When American student Otto Warmbier was returned to the United States from North Korea broken and in a coma in 2017, lawmakers were quick to blame Kim Jong Un and his repressive regime.
But on Thursday, when President Donald Trump let Kim off the hook, Republicans said nothing.
The comments came during a press conference in Vietnam on Thursday, following a second round of face-to-face talks between Trump and Kim that failed to lead to a deal over ending North Korea’s nuclear program.
Trump told reporters that the two leaders had discussed Warmbier.
“He felt badly about it. He felt very badly,” Trump said. “He tells me that he didn't know about it and I will take him at his word.”
Loyal allies to occasional critics of the president on Capitol Hill simply threw up their hands in response to the remarks—even if they believed Trump was wrong, they certainly weren’t going to say so out loud.
In 2016, Warmbier, a University of Virginia student, was arrested in North Korea for allegedly attempting to steal a propaganda poster during a visit to the country. He was sentenced to 15 years of hard labor, but was returned to his home in Ohio with severe brain damage 17 months later. He died soon after returning to the United States.
Sen. Lindsey Graham (R-SC) said he believes Kim knew what was happening to Warmbier but then made excuses for the president.
“He’s probably trying to preserve his negotiating position,” Graham said, referencing Trump’s ongoing effort to get Kim to give up his nuclear weapons.
The chairman of the Senate’s foreign affairs panel, Sen. James Risch (R-ID), told reporters “to talk to the president about that, not me.”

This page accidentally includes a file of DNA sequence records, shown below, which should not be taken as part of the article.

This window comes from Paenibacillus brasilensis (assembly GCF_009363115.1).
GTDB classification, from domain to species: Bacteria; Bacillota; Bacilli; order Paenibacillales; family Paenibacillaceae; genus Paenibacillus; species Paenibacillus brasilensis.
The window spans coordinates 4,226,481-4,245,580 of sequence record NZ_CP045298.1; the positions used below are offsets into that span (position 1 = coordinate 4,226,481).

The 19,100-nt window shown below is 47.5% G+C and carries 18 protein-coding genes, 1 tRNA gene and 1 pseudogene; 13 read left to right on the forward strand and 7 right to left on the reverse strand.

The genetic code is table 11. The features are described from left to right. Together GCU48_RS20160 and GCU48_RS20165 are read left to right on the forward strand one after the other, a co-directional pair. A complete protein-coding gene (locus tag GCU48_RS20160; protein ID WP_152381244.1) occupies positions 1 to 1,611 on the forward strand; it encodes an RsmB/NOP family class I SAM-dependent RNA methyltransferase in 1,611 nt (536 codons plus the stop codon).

“I don’t know Kim Jong Un, never met him, don’t have any judgment on that,” he said.
“President Trump is a human being,” Risch said, “like all of us, and makes judgments like any human being.”
Even freshman Sen. Mitt Romney (R-UT), who has occasionally criticized the president’s approach, declined to say if he thought Trump was wrong to take Kim at his word.
“I have the greatest confidence in our intelligence services, and I believe them first and foremost,” said Romney.
Indeed, the only GOP lawmakers to raise much of a fuss over Trump’s comments were those who represent Warmbier’s home state of Ohio.
But even then, they preferred to issue implied rebukes of Trump rather than responding directly.
Sen. Rob Portman worked extensively with Warmbier’s family in helping to secure his release from North Korea, where he was detained for over a year. Speaking on the Senate floor Thursday afternoon, Portman said, “We can’t be naive about what they did to Otto, about the brutal nature of a regime that would do this to an American citizen.”
“Let’s make sure he is high on our agenda and our conscience as we deal with North Korea,” he said.
After his remarks, Portman told The Daily Beast that he had not spoken with Trump or any White House officials regarding the comments, but indicated he had been in touch with the Warmbier family.
The president’s expression of trust in Kim fits into a pattern of him simply taking autocrats and U.S. adversaries at their word if they deny wrongdoing. In Helsinki last year, Trump held up Vladimir Putin’s “extremely strong” denials that Russia interfered in the 2016 presidential election, and he did the same for Saudi Arabia’s crown prince, Mohammed bin Salman, who denied he had anything to do with the murder of journalist Jamal Khashoggi.
But the Warmbier comment is a particularly glaring reversal for Trump. During his 2018 State of the Union address–to which he brought Warmbier’s parents as guests–Trump said that what happened to their son was an example of the “depraved character” of Kim’s regime.
“Tonight,” Trump said, “we pledge to honor Otto's memory with total American resolve.”
Speaking at a press conference in Hanoi on Thursday, Trump said, “Something horrible happened to him,” but also said, “I really don’t think the top leadership knew about it.”
“Those prisons are rough,” Trump said. “They’re rough places and bad things happen.”